There are four main types of POSS configuration:
- Eight identical side groups
- A statistical mixture of two different ligands totaling eight
- Seven identical units with one corner of the cage open exposing three silanol groups
- Seven identical groups with one different group inserted in one corner of the cage
So, POSS are molecules that just look reminiscent of particles and that is why they are sometimes referred to as “molicles” to reflect their dual nature. The fact that POSS are molecules is a great advantage because it means they dissolve. In contrast, nanoparticles are notoriously difficult to disperse and that has held back their use in commercial applications. Furthermore, as POSS are not nanoparticles they avoid the safety uncertainties associated with nano materials.
Properties of POSS Polyhedral Oligomeric Silsesquioxanes
Naturally, with well over 200 POSS types in existence, one cannot detail the properties for each and every one. It is more convenient to take an overview (Table 3).
Table 3 POSS Properties Overview
When trying to identify applications for POSS, it is appropriate to start by looking at the unusual and unique properties arising from the POSS molecular structure. These can be summarized as follows where each of the features results in consequences in terms of properties:
- Rigid cage structure
- High thermal stability
- Relatively high molecular weight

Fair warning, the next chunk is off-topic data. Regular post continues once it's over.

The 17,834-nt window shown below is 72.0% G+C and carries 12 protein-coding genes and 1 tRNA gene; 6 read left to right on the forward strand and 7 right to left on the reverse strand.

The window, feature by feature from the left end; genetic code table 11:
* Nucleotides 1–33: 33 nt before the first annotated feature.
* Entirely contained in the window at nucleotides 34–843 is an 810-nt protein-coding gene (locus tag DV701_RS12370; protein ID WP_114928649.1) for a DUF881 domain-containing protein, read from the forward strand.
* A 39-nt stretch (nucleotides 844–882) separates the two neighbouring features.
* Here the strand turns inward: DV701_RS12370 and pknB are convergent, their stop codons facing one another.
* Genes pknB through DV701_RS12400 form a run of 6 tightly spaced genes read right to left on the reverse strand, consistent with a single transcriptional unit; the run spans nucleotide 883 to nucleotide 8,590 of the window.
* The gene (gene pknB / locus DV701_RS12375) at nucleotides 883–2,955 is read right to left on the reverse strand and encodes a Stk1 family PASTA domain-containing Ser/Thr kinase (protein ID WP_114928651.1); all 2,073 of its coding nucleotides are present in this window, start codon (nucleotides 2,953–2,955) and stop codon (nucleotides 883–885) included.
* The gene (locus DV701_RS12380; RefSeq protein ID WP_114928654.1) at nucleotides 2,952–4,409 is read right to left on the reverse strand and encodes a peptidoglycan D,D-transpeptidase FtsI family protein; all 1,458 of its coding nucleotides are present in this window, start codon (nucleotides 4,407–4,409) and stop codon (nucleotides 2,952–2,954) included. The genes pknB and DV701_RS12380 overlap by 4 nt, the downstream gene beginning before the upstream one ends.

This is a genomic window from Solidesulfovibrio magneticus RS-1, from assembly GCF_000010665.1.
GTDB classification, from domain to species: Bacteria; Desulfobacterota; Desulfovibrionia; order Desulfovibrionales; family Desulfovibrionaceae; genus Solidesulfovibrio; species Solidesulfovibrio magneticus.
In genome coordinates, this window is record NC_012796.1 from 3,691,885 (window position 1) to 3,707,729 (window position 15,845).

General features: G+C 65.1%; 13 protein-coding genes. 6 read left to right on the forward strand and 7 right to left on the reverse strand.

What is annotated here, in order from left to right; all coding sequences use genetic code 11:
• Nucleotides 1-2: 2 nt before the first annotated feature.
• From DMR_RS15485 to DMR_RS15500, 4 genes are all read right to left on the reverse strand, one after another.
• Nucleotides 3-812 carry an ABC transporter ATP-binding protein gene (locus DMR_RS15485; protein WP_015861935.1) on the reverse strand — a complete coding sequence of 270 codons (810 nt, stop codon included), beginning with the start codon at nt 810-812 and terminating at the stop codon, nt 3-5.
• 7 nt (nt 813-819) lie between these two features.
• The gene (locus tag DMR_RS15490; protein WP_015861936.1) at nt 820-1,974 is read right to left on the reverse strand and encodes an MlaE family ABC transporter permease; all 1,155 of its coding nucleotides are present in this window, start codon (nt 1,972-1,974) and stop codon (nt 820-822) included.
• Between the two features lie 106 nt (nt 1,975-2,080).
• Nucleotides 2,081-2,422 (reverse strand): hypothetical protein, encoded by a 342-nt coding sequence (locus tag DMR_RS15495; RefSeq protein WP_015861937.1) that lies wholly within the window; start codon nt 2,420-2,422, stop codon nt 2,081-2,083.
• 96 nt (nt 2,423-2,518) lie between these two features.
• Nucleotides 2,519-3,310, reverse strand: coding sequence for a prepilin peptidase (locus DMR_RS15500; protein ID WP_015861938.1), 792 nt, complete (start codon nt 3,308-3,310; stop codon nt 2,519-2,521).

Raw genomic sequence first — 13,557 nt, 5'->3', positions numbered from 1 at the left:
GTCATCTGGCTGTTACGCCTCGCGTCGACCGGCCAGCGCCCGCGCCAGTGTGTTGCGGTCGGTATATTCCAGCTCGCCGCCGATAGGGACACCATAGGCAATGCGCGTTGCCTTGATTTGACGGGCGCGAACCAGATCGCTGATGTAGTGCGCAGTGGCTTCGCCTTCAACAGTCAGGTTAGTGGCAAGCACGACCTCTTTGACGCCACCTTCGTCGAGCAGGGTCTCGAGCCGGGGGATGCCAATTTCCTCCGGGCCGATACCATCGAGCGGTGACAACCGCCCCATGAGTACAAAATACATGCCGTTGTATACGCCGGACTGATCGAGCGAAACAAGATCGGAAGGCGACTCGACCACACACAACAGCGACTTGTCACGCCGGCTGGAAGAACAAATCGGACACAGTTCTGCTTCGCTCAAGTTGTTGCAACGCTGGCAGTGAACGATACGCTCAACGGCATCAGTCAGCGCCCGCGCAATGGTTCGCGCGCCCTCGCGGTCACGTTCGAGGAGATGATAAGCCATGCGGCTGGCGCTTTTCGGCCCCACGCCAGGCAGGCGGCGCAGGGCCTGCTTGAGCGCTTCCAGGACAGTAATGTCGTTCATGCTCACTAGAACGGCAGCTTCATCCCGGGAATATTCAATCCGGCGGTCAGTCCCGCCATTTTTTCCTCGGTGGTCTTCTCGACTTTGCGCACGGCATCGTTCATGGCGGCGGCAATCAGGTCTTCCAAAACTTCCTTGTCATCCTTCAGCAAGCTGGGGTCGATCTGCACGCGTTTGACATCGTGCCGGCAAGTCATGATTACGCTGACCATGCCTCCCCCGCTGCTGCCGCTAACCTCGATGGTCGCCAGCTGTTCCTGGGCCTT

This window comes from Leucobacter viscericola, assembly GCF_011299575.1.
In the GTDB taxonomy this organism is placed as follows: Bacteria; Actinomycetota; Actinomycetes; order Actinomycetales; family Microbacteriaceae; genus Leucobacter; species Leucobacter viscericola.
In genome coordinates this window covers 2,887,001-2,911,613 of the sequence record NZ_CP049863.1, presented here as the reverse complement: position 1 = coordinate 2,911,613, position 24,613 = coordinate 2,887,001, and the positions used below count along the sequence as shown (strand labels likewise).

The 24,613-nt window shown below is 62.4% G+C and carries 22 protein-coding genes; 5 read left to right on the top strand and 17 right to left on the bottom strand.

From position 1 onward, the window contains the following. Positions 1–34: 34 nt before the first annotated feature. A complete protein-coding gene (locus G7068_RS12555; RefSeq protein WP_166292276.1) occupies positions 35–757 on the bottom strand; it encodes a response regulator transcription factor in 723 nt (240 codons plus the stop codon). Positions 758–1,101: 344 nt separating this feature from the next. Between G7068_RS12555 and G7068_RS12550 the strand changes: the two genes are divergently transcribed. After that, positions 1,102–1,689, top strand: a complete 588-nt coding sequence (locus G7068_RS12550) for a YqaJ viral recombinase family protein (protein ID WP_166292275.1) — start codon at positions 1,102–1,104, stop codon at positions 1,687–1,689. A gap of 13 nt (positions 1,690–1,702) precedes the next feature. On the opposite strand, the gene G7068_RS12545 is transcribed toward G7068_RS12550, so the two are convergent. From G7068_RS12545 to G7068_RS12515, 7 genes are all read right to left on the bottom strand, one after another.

- Fully tunable solubility
- Fully tunable reactivity
Special Properties and Applications
In order to have a chance in the marketplace, a product needs to present an attractive value proposition to the customer. Specifically, the following three criteria must be fulfilled:
- The product must produce an effect
- The effect must be useful in some way
- The product must be competitive in terms of cost and performance compared to products incumbent in the marketplace
In order to have a metric of the viability of each proposed application for POSS, these three criteria will be applied in each case. Some applications are mentioned in the section below. The POSS Handbook gives more insight into each possible application, specifically how effective POSS is and whether the application has commercial potential.
There are many effects that can be achieved with POSS. The ones that will take off are the ones for which POSS is better and / or cheaper than other alternatives. Scientists often look at the effect alone without regard for commercial factors, which is not surprising, because that is not their concern. Here I list some of the applications, several of which I helped develop then assess which ones appear to make commercial sense. More details can be found in the POSS Handbook.